These factors are important because “good work” leads to higher levels of job satisfaction, commitment, and motivation which leads to better job performance and overall a more productive business, so it’s mutually beneficial to employees and employers to make a good workplace.

Naturally, me being me, I saw these 6 components and wondered, is school a good workplace? For all stakeholders (admin, staff, teachers, students, parents)?

I mean if we know incorporating these elements leads to better performance based on this business research, to me it seems like a no brainer that we’d also want these opportunities at school.

I’d argue that I see evidence of these components in school, but I think what’s more important is the question of if they are valued. Ie, do we value students being intrinsically motivated at school? Do we value creating a variety of challenging tasks? Do we value-creating opportunities for personal achievement and fulfillment? Etc.

And when I say value, I don’t just mean we appreciate when these things coincidentally happen, I mean do we have goals and action items put in place to ensure they actually happen?

Some may say yes, some may say no, either way I think this framework is an interesting way to think about the kind of environment we’d like to see in school workplaces.

And I know it’s hard to brainstorm goals and action items around concepts like “intrinsic motivation” – it’s something that’s been personally stumping me for years, to the point where I think I’d actually really enjoy partaking in research study around student motivation one day. But maybe sometimes we’re putting too much pressure on ourselves to try and figure it all out, I think what’s important first is to just know what you value and why and claim those values so others know what you value and why. Then we can start worrying about how to make it happen. But a conversation around values is something I think every school needs to have, and more frequently than just when there’s a change of leadership.

Student’s Thoughts on Online Learning

As I explored ideas posted on the OpenIDEO platform about re-imagining learning during COVID-19, I noticed that there was a lack of student voice in the conversation, and yet students are the primary users of our education system. As a student myself, I’m very aware that at this time of year, when everyone is finishing up final exams and getting ready for relaxing in summer, most students aren’t keen to go on a site like OpenIDEO to continue discussing school right after they finished the year.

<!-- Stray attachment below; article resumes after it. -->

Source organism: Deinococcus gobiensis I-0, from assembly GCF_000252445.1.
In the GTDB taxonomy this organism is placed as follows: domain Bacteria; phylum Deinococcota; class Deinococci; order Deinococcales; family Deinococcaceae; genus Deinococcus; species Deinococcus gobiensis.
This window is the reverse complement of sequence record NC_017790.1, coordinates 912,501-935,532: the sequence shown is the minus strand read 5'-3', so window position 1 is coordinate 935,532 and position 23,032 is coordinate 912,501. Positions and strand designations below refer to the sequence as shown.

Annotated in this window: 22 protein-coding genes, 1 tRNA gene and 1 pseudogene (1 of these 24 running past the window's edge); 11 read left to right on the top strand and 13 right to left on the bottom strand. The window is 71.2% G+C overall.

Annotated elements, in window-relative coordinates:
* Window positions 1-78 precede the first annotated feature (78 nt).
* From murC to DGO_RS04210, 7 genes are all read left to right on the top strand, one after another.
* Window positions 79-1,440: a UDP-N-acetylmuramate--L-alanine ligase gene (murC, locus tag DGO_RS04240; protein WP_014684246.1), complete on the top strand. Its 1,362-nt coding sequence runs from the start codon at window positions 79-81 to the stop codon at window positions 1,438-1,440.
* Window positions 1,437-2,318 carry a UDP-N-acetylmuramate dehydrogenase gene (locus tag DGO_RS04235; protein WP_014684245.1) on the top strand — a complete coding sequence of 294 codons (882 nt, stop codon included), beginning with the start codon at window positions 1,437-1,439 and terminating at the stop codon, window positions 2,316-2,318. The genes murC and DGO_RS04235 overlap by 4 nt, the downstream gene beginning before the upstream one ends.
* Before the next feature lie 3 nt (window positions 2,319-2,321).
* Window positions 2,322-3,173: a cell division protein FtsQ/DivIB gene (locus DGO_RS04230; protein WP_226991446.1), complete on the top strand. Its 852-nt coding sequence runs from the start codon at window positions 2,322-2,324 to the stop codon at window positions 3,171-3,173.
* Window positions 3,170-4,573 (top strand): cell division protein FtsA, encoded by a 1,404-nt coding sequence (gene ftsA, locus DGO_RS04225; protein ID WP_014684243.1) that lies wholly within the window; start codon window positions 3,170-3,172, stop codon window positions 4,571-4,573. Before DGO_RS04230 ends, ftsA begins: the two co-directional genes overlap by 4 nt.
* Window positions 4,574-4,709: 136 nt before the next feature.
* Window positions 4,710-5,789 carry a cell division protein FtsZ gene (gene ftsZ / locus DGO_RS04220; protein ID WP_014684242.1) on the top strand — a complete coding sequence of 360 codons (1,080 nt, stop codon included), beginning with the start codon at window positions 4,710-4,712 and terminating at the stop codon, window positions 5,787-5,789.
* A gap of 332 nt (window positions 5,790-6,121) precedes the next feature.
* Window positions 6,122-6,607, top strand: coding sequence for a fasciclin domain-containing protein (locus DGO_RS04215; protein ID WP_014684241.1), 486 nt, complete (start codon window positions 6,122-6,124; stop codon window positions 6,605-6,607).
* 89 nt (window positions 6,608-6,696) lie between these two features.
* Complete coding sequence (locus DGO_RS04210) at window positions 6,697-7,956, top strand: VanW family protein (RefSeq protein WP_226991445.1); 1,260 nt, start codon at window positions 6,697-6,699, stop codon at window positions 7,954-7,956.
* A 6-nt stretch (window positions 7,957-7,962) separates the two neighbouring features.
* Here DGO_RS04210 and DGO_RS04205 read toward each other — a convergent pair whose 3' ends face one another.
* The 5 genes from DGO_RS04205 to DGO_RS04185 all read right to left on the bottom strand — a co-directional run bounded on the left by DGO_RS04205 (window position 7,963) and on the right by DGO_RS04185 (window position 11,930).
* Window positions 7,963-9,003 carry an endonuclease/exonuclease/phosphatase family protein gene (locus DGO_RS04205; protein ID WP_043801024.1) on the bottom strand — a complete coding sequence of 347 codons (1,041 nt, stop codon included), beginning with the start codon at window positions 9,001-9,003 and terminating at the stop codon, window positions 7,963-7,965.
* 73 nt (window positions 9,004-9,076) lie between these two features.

So I thought I would lower the entry barrier into this conversation by texting a bunch of my friends (7th graders-college juniors) 3 simple questions to get an idea about their opinions of online learning. I also set up a Zoom chat for those that wanted to go more in-depth on the conversation where we did a more personalized interview and also a brainstorming session in response to OpenIDEO’s three areas of remote learning, equity, and community. Then I analyzed all the responses, found some themes, and now wanted to share on the behalf of those 23 students who contributed.

 

Research Questions

The three questions I asked these learners to respond to are as followed:

1. What’s your biggest frustration/what’s driving you crazy about online learning? 

2. What’s your favorite part?

3. It would be better if…

 

Trends

The three greatest trends were students being:

1. Frustrated by their own lack of work ethic/motivation/focus

2. Enjoying the flexibility in terms of space and time offered by online education.

3 Wishing assignments and syllabi, in general, were more greatly altered to better match an online learning environment.

 

Analysis

As we analyze these trends a bit more carefully, it makes me think of these “How might we” statements for looking towards the future of education:

HMW internally motivate students to show up and participate in school? Teachers currently have less power dominance over students when not physically interacting; typical modes of enforcing attendance and participation such as threats of detention, silent lunch, suspension, etc aren’t feasible in an online environment. Now that these threats don’t exist, students are finding themselves less motivated which leads me to believe that the school work itself and the prospect of learning alone are not intrinsically motivating students. Wouldn’t it be great if students actually wanted to come to school and enjoyed participating in school work? The way to encourage life-long learning is to foster intrinsic motivation to learn – that would be a pretty novel purpose for school if you ask me.